The amendment this time by East Douglas MHK (and former Sefton Hotel General Manager) Chris Robertshaw calling for this proposal to also include a new single tram line to be laid between the War Memorial and Sea Terminal was accepted and passed. In a combined vote of Members of Keys and Council, 17 members voted for the amendment - while 14 opposed.

Quite what happens next, apart from the temporary resurfacing, remains to be seen. The plan to alter the Horse Tramway to a single track will require planning permission and as this will involve substantial changes to the Promenade which is in a Conservation Area and will likely be opposed on that basis alone. Combine this with the fact that the DoI's "Douglas Promenade Options Review" suggests that a single line option on Loch Prom will lead to the loss of up to 91 car parking spaces, it may well draw objections from hoteliers and shopkeepers.

Thus the 'mess' has been compounded by what we have now which is a situation where Tynwald has created a contradictory proposal whereby centre double track is retained on the 'narrow' part of the prom and leaving parking unaffected (away from the shops), and going for a single seaward side track on the much wider Loch Prom causing maximum impact on parking adjacent to the hotels and shopping centre. Oh, and a need to go through what is likely to be a protracted and, not for the first time, ultimately unsuccessful planning process. Other than to avoid 'procedural' issues in Tynwald, a result of their own December vote fiasco, there is no point in a single track on Loch Prom.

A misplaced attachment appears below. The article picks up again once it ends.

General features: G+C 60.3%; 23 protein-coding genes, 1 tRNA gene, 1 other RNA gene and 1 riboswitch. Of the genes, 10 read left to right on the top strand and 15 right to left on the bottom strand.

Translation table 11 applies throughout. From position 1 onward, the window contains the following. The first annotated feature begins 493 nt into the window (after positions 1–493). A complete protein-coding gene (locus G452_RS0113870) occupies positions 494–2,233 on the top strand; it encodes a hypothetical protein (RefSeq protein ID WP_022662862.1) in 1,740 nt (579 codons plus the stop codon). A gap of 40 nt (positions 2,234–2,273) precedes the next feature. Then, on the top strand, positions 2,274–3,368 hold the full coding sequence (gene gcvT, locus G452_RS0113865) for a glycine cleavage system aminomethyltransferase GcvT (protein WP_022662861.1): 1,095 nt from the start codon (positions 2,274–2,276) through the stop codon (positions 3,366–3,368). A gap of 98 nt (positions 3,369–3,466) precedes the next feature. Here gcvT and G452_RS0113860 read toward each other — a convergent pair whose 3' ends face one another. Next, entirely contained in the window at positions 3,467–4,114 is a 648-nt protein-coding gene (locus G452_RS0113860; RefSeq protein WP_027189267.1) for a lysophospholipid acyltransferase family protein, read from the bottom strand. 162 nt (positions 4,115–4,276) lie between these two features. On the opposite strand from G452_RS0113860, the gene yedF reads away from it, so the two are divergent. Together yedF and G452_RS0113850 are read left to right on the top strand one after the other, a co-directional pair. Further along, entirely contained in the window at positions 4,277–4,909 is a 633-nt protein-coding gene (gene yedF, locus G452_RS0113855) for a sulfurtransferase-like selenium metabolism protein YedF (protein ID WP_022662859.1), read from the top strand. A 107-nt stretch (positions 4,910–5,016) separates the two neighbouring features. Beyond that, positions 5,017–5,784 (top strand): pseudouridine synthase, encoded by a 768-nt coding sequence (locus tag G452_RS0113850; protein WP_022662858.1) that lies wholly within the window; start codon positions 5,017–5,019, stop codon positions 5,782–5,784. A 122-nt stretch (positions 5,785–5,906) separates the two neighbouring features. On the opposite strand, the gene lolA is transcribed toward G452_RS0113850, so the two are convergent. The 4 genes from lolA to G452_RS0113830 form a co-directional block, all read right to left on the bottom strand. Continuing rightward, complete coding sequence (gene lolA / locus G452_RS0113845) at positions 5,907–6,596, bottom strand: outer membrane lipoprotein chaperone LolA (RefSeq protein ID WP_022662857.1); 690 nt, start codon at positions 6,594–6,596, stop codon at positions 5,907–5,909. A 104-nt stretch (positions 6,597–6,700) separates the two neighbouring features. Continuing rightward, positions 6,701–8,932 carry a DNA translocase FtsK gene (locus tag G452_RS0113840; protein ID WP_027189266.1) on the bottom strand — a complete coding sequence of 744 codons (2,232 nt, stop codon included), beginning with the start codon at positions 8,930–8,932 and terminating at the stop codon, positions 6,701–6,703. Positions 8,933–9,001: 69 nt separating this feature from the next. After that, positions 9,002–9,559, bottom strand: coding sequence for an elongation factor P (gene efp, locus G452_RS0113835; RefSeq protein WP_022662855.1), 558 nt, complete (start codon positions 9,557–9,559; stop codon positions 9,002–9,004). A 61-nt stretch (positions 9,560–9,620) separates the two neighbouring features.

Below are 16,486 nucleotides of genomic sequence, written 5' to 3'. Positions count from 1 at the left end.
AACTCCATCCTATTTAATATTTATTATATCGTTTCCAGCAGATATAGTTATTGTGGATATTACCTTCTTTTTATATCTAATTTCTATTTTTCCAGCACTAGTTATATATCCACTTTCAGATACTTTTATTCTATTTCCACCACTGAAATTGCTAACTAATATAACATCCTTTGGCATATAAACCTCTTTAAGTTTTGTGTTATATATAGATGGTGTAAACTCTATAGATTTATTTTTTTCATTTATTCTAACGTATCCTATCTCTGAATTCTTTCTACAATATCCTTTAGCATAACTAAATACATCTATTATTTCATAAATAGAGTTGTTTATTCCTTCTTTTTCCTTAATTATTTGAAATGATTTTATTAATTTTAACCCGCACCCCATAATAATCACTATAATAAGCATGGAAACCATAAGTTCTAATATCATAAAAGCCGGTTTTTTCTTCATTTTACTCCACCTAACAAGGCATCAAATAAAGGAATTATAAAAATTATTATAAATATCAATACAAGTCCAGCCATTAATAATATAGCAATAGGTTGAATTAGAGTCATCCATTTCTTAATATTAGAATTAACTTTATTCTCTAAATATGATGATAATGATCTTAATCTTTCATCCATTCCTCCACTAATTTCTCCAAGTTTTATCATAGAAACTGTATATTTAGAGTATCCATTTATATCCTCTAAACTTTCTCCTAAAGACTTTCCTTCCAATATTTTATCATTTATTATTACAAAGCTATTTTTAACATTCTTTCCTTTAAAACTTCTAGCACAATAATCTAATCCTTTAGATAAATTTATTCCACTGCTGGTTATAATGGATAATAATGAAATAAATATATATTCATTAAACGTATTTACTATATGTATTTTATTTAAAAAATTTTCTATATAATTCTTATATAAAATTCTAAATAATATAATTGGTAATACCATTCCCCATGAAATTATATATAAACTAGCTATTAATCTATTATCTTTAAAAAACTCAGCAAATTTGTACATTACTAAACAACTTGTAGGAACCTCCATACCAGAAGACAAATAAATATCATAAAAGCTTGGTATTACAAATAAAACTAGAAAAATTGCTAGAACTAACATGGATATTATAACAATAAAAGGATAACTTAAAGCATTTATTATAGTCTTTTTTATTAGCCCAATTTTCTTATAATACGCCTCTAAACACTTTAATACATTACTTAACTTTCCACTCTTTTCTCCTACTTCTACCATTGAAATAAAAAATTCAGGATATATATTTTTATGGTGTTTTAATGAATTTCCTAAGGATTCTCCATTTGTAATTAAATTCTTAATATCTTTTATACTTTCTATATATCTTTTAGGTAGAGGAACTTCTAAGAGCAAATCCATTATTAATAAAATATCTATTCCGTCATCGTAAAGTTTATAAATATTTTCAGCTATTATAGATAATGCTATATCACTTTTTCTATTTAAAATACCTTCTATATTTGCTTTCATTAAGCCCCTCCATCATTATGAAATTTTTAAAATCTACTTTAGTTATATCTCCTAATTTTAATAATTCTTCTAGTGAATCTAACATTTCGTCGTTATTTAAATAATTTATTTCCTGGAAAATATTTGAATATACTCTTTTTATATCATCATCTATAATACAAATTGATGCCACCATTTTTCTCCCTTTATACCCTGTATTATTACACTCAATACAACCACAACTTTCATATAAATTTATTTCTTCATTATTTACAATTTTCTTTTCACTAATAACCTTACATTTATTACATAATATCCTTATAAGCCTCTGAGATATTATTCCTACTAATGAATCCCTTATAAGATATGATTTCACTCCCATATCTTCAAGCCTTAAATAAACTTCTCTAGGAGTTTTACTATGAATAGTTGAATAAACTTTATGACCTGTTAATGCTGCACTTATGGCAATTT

So while the temporary resurfacing of Loch prom gets underway to enable the Department time to plan, cost, seek financial and planning approval for its single line alternative and the needless loss of 91 car parking spaces, the promenade problem, a bit like the trams, rumbles on.

There is a very simple answer. Retain the horse tramway for its full length, double track in the centre of the road. There is no loss of parking spaces and no need for planning permission. The rail for this has already been purchased and is in store on South Quay. Work can begin immediately.

This has to be the answer.

Meanwhile the future of the historic and inseparable Horse Tramway Stables and the Depot remains to be seen... "The Department is also exploring options for the storage, stabling and welfare facilities required to operate the horse tramway and will make an announcement about its preferred approach in the near future." As George Burns used to say: "Say good night to the folks, Gracie."